New discovery on how the VFT closes its traps
This is some good information I picked up from the net.
LONDON - High-speed video and mathematical models have helped to unravel how a Venus flytrap is able to ensnare its victims.
Charles Darwin called the plant puzzle "one
of the most wonderful in the
world."Since his time, scientists
have pondered how the flytrap (Dionaea
muscipula) is able to accomplish the
feat without benefit of the
nerves and muscles of swift animals.
Now researchers have found tensile strength is
behind the plant's speedy clampdown on a
Once trigger hairs are tripped by the prey, the
plant bends its rubbery leaves into a convex
shape, like a tennis ball or soft contact lens that
has been flipped inside-out.
The leaves instantly turn to a concave, as if the tennis ball is popped back to normal.
The edges come together, trapping the insect inside.
Applied mathematics Prof. Lakshminarayanan Mahadevan of HarvardUniversity and his team were able to follow the leaf action by painting dozens of fluorescent ultraviolet dots on the leaves.
They then filmed the leaves using a high-speed camera sensitive to UV towatch the leaves change shape during a snap.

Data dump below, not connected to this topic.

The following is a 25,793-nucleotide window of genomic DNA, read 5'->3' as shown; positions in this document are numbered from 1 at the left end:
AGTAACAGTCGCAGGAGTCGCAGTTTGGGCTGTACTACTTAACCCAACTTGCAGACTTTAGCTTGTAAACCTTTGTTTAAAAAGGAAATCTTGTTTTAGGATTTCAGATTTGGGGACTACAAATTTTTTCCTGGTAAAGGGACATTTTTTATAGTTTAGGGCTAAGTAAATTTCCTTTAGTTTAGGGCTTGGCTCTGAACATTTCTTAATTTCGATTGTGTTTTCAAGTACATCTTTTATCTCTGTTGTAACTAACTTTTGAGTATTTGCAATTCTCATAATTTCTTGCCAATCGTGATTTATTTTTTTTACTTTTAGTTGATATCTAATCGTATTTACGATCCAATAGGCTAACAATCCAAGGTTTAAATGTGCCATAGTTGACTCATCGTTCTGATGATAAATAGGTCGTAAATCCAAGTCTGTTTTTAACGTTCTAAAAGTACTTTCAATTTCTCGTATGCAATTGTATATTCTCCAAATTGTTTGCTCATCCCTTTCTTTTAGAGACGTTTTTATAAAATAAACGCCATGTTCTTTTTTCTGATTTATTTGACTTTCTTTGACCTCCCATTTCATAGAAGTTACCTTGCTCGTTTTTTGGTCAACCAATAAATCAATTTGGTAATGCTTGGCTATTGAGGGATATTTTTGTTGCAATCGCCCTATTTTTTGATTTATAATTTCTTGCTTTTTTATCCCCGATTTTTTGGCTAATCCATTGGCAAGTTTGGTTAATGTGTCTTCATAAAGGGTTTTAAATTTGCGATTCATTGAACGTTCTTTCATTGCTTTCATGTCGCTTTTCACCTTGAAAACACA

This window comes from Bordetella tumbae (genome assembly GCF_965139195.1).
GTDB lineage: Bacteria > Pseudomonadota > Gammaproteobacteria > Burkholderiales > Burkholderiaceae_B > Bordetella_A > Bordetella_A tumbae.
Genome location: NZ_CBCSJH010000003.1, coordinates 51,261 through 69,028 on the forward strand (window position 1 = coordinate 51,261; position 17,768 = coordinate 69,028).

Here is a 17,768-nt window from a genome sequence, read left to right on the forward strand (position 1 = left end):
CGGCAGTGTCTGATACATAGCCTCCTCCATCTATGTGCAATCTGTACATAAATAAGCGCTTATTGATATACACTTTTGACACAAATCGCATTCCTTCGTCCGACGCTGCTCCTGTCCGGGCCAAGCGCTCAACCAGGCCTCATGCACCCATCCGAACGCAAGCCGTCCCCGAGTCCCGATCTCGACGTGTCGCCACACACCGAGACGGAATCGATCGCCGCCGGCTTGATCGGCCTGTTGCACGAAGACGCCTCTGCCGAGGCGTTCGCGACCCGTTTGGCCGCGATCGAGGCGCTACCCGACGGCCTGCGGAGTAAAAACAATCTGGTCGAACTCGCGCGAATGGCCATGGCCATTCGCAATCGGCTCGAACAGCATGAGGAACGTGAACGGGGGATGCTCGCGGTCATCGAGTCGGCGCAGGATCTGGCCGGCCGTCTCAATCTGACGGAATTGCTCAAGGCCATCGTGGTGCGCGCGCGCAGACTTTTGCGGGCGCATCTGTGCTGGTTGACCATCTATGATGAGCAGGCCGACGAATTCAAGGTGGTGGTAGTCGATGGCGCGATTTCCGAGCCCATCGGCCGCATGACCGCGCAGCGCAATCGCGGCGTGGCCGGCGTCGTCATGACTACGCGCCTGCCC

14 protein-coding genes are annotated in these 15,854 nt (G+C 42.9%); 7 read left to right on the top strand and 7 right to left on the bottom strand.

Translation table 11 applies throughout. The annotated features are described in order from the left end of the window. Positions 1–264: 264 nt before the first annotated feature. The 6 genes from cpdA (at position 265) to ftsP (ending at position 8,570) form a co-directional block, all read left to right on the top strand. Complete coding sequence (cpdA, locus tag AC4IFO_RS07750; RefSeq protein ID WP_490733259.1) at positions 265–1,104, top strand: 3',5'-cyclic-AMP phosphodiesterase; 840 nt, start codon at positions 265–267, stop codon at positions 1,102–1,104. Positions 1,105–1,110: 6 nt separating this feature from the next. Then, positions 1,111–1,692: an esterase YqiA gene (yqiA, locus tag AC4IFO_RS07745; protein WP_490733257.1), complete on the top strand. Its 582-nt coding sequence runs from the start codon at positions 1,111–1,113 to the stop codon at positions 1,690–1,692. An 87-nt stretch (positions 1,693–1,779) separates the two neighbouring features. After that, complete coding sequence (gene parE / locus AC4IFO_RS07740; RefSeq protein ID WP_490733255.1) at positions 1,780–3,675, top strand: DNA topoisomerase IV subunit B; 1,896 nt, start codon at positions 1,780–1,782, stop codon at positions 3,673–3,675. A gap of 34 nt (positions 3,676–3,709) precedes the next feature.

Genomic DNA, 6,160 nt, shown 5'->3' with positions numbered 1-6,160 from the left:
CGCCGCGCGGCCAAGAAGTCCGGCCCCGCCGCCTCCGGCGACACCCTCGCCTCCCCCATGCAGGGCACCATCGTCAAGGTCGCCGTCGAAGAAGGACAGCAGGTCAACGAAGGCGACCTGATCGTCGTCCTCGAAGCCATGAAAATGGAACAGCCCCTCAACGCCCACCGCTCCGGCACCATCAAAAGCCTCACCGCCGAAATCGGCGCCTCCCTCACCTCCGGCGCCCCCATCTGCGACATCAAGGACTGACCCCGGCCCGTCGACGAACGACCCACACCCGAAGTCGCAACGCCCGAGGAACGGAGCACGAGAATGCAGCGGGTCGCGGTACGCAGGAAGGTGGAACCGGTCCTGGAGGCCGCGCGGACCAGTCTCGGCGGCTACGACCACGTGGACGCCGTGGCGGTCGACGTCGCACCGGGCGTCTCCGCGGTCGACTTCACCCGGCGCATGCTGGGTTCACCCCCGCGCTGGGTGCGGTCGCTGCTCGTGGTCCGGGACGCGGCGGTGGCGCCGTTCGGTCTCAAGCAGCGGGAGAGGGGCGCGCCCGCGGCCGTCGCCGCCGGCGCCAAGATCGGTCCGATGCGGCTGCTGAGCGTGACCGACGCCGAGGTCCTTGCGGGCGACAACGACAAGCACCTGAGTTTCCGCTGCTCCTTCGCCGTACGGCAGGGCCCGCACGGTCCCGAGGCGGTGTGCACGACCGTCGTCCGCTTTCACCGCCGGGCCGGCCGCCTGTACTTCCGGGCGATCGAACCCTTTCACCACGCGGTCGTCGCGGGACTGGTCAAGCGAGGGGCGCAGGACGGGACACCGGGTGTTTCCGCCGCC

How the plant seems to actively control the change in curvature within itsleaves remains a mystery, but the study shows elastic strain plays a role in the process.
"In essence, a leaf stretches until reaching a point of instability where it can no longer maintain the strain," Mahadevan said in a release.
A mathematical model filled in the details of when the plant snaps, how long it takes once stimulated and the timing of the steps.
Engineers hope to someday mimic the flytrap's ability in order to move tiny artificial devices that depend on minute movements of liquids or gases.
Moving valves, hydraulic sensors or time-released drug systems are some of the possiblities.
The study appears in Thursday's issue of the journal Nature.
One thing that bothers me is that it took a team, a team! of scientist to discover that the way the VFT closes has to do with tensile strenght. I knew this more than five years ago. If scientist would listen to other scientists they would have save so much time and money.
One thing these guys still do not know is that the VFT also has a none-tensile strength. Apparently, they did not made the time to consider the way the venus flytrap closes its
traps when the traps become flat by the cause of closing and opening too many times.
Traps can also close slowly if they have lost their tensile strength. Also they can close slowly in a matter of days around the food just like a sundew would except slower. I believe this factor is the same mechanism that makes the plant leaves stay close until food is digested.
It is so sad to see that so many scientist take one evidence and disregard the rest, or perhaps it was just carelessness.
A team of scientists!